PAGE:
Click4Assistance UK Live Chat Software
Helpline01322 619898

What could be causing your indoor allergies?

Indoor Allergy Awareness Week 2020

If you suspect that your indoor environment is causing or exacerbating allergic symptoms, it’s likely that one of the following triggers might be the culprit…

IAAW News Allergens divider

The tiny house dust mite

These teeny tiny creatures live off human skin scales and thrive in humid environments. In people who are allergic to house dust mite, it is often not the mite itself but their droppings which trigger allergic symptoms.

House dust mite is a common allergic trigger in people who have asthma, eczema and hay fever. Exposure to dust mites is possible in any room where there are soft furnishings and carpets, but the bedroom is a hot spot.

While you will not be able to eradicate them completely there are things you can do to reduce their presence in your home:

  • Keep your bedroom well-ventilated to reduce moisture, as house dust mites thrive in moist environments
  • Where possible, wash bedding regularly at 60 degrees and higher
  • Enclose your mattress, pillows and duvet with zipped allergen barrier covers to reduce contact with house dust mite
  • Hang your duvet over a chair daily to air the sheet and mattress as house dust mites do not like light and fresh air
  • Steam clean carpets and mattresses using high temperature steam
  • Where possible regularly wash soft toys at temperatures above 60 degrees, or put in the freezer overnight and wash at a lower temperature

IAAW News Allergens divider

The dander of beloved pets

We love our cats and dogs and often regard them as members of our family, but it is possible to develop an allergy to an animal at any time, even if that animal has previously been a pet.

Cat and dog allergy is common and it can be moderate or severe, depending on an individual’s sensitivity and level of exposure.  While it is commonly thought that the animal’s hair causes symptoms, it is in fact the protein in a pet’s saliva, urine or dander (shed skin particles) which are mainly responsible. These proteins are spread when a pet sheds their hair/feathers or groom themselves.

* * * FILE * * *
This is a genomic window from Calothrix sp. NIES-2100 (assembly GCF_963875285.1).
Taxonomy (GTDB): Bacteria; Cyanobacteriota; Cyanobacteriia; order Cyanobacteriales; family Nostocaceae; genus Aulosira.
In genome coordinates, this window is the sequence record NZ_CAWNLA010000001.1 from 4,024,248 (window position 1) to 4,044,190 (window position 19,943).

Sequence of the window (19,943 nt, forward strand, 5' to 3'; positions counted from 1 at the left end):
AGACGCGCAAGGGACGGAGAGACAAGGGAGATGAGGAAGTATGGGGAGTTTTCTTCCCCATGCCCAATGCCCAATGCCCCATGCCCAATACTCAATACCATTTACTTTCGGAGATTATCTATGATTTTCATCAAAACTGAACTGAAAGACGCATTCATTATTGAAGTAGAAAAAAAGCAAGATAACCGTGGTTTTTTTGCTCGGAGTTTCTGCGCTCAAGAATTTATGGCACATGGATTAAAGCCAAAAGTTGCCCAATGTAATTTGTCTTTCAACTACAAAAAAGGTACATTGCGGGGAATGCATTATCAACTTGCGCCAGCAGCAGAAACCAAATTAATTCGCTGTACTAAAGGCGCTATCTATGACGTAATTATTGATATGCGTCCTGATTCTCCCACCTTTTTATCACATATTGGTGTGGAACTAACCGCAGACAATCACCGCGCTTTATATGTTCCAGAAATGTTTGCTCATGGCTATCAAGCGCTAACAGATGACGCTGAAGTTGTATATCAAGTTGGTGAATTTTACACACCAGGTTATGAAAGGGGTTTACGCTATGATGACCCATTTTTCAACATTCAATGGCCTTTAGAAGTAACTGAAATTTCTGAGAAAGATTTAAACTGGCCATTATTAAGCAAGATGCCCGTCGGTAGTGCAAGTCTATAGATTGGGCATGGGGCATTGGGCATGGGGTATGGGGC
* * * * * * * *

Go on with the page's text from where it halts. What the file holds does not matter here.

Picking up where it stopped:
Pet hair can also act as a carrier of other airborne allergens such as pollen, house dust mite and mould so a good cleaning regime will help to reduce the dander that spreads around the house and help to keep your family and your pet happy:

  • Keep pets out of bedrooms and do not allow them to sit or sleep on soft furnishings, such as sofas and beds
  • Damp dust regularly to remove pet dander (and other allergens) from surfaces – avoid using a feather duster as this can ‘flick’ allergens into the air, which will remain airborne for several hours
  • Use a vacuum cleaner with efficient pick up and HEPA filtration
  • Where possible, use hard flooring rather than carpets and wash these with hot soapy water
  • Where possible, regularly wash soft furnishings at 60 degrees and higher (bed linen, pet beds, curtains, cushions and soft toys)

IAAW News Allergens divider


Mould produces microscopic spores which can irritate the airways as they are inhaled deep into the lungs triggering asthma. Allergic symptoms include a runny nose, sneezing, itchy and or watery eyes. Mould can also be a trigger for people who have eczema.

Mould spores flourish in damp environments such as the kitchen, bathroom and utility room where steam and humidity levels are high.

You can help keep mould at bay by:

  • Ventilating your kitchen, bathroom and utility room, if you have one, after cleaning
  • Remember that mould may build up behind kitchen units and appliances so may not be visible
  • Wiping dry condensation from window frames regularly
  • Not hanging wet clothes on radiators to dry
  • Drying the rubber seal around your washing machine drum, the detergent drawer and the door and leaving the door ajar to air and help prevent mould from developing
  • Opening windows to reduce condensation when you are cooking
  • Using an extractor fan to remove excess moisture, preferably a ducted extractor

IAAW News Allergens divider

Other allergic triggers in the home

Understanding possible sources of triggers in inside the home that can impact on air quality is a step closer to help control allergic symptoms.

Allergic triggers in the home can include cleaning products particularly those that are in spray form as the particles are easily inhaled. Artificial fragrances from candles and other scented products can also trigger allergy symptoms.

Whilst cleaning is an effective way of removing allergens from your home environment, some cleaning products can contain ingredients that may trigger or worsen allergic symptoms including asthma, allergic rhinitis and eczema. If you have allergies in your household, try to choose cleaning products which are non-toxic or have a reduced content of harsh chemicals. Avoid aerosols which will fill the air with pollutants and try to use cleaning appliances which do not require the use of harmful chemicals.

You should use protective gloves when cleaning, particularly if you have sensitive skin or allergic symptoms such as eczema. If you have a latex allergy, many retailers offer latex-free options.

Allergy UK has a globally recognised product endorsement scheme for products which have been proven through independent scientific testing to reduce or remove allergens from the indoor environment. It is also awarded to products which have been proven to benefit, or cause no reaction in people living with allergy. You can see a list of our endorsed cleaning products here.

Seal of Approval Logo 

Share this news story